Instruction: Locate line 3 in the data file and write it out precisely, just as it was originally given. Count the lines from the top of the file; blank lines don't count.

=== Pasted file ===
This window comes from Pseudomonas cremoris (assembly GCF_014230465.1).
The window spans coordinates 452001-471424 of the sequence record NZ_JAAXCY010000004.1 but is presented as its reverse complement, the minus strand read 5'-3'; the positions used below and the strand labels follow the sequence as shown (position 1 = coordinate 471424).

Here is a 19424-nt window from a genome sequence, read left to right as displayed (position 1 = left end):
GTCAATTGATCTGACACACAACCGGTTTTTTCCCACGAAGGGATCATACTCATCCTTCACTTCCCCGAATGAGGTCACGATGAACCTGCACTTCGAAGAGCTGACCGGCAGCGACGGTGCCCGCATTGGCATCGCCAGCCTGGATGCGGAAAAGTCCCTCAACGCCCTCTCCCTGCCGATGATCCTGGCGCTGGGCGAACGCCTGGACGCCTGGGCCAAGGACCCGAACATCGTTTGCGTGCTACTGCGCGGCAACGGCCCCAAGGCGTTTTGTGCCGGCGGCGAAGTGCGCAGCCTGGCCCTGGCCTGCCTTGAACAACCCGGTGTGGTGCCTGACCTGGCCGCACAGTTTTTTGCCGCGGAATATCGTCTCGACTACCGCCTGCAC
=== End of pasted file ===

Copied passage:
Here is a 19424-nt window from a genome sequence, read left to right as displayed (position 1 = left end):